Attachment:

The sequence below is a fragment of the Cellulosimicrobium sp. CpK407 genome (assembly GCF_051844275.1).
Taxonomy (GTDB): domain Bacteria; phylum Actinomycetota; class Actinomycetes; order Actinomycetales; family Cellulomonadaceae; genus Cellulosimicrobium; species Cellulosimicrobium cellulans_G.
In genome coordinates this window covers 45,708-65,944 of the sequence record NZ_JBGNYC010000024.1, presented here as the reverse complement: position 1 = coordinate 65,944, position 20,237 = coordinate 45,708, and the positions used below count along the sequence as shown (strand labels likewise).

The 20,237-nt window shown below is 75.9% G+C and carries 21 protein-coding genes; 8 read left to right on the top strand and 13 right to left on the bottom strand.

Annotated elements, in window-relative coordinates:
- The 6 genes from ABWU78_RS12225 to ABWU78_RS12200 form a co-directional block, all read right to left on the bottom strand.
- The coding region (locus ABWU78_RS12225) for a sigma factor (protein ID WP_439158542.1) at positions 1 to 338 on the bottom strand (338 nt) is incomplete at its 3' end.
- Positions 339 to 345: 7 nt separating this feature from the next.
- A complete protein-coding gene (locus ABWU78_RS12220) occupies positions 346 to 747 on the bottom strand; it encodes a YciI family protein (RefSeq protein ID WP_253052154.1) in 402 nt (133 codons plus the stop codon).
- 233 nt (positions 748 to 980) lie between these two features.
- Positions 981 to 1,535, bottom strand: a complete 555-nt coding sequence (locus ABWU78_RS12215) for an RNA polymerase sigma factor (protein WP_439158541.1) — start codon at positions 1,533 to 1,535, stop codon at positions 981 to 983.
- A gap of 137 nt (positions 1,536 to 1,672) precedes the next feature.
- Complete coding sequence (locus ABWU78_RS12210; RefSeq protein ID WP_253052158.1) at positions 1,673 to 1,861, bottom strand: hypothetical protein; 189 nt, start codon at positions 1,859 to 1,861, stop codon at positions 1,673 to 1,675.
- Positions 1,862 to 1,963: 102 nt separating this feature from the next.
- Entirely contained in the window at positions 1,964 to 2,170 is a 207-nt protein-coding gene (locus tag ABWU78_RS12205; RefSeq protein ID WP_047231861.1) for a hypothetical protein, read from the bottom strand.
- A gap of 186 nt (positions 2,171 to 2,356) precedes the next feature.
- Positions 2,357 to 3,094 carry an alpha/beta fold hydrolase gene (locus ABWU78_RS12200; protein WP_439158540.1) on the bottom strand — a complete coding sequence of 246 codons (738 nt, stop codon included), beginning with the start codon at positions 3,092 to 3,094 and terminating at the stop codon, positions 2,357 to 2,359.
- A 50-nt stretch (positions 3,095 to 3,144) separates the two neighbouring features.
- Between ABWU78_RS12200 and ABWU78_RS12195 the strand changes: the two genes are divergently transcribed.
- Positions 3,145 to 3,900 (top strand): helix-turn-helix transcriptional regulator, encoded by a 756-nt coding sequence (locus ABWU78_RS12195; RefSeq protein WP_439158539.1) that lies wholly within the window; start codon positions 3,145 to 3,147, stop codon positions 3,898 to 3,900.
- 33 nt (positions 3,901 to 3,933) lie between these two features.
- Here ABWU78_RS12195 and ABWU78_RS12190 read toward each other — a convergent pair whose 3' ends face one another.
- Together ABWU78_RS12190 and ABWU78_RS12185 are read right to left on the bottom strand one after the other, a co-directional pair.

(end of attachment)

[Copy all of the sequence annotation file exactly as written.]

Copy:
The sequence below is a fragment of the Cellulosimicrobium sp. CpK407 genome (assembly GCF_051844275.1).
Taxonomy (GTDB): domain Bacteria; phylum Actinomycetota; class Actinomycetes; order Actinomycetales; family Cellulomonadaceae; genus Cellulosimicrobium; species Cellulosimicrobium cellulans_G.
In genome coordinates this window covers 45,708-65,944 of the sequence record NZ_JBGNYC010000024.1, presented here as the reverse complement: position 1 = coordinate 65,944, position 20,237 = coordinate 45,708, and the positions used below count along the sequence as shown (strand labels likewise).

The 20,237-nt window shown below is 75.9% G+C and carries 21 protein-coding genes; 8 read left to right on the top strand and 13 right to left on the bottom strand.

Annotated elements, in window-relative coordinates:
- The 6 genes from ABWU78_RS12225 to ABWU78_RS12200 form a co-directional block, all read right to left on the bottom strand.
- The coding region (locus ABWU78_RS12225) for a sigma factor (protein ID WP_439158542.1) at positions 1 to 338 on the bottom strand (338 nt) is incomplete at its 3' end.
- Positions 339 to 345: 7 nt separating this feature from the next.
- A complete protein-coding gene (locus ABWU78_RS12220) occupies positions 346 to 747 on the bottom strand; it encodes a YciI family protein (RefSeq protein ID WP_253052154.1) in 402 nt (133 codons plus the stop codon).
- 233 nt (positions 748 to 980) lie between these two features.
- Positions 981 to 1,535, bottom strand: a complete 555-nt coding sequence (locus ABWU78_RS12215) for an RNA polymerase sigma factor (protein WP_439158541.1) — start codon at positions 1,533 to 1,535, stop codon at positions 981 to 983.
- A gap of 137 nt (positions 1,536 to 1,672) precedes the next feature.
- Complete coding sequence (locus ABWU78_RS12210; RefSeq protein ID WP_253052158.1) at positions 1,673 to 1,861, bottom strand: hypothetical protein; 189 nt, start codon at positions 1,859 to 1,861, stop codon at positions 1,673 to 1,675.
- Positions 1,862 to 1,963: 102 nt separating this feature from the next.
- Entirely contained in the window at positions 1,964 to 2,170 is a 207-nt protein-coding gene (locus tag ABWU78_RS12205; RefSeq protein ID WP_047231861.1) for a hypothetical protein, read from the bottom strand.
- A gap of 186 nt (positions 2,171 to 2,356) precedes the next feature.
- Positions 2,357 to 3,094 carry an alpha/beta fold hydrolase gene (locus ABWU78_RS12200; protein WP_439158540.1) on the bottom strand — a complete coding sequence of 246 codons (738 nt, stop codon included), beginning with the start codon at positions 3,092 to 3,094 and terminating at the stop codon, positions 2,357 to 2,359.
- A 50-nt stretch (positions 3,095 to 3,144) separates the two neighbouring features.
- Between ABWU78_RS12200 and ABWU78_RS12195 the strand changes: the two genes are divergently transcribed.
- Positions 3,145 to 3,900 (top strand): helix-turn-helix transcriptional regulator, encoded by a 756-nt coding sequence (locus ABWU78_RS12195; RefSeq protein WP_439158539.1) that lies wholly within the window; start codon positions 3,145 to 3,147, stop codon positions 3,898 to 3,900.
- 33 nt (positions 3,901 to 3,933) lie between these two features.
- Here ABWU78_RS12195 and ABWU78_RS12190 read toward each other — a convergent pair whose 3' ends face one another.
- Together ABWU78_RS12190 and ABWU78_RS12185 are read right to left on the bottom strand one after the other, a co-directional pair.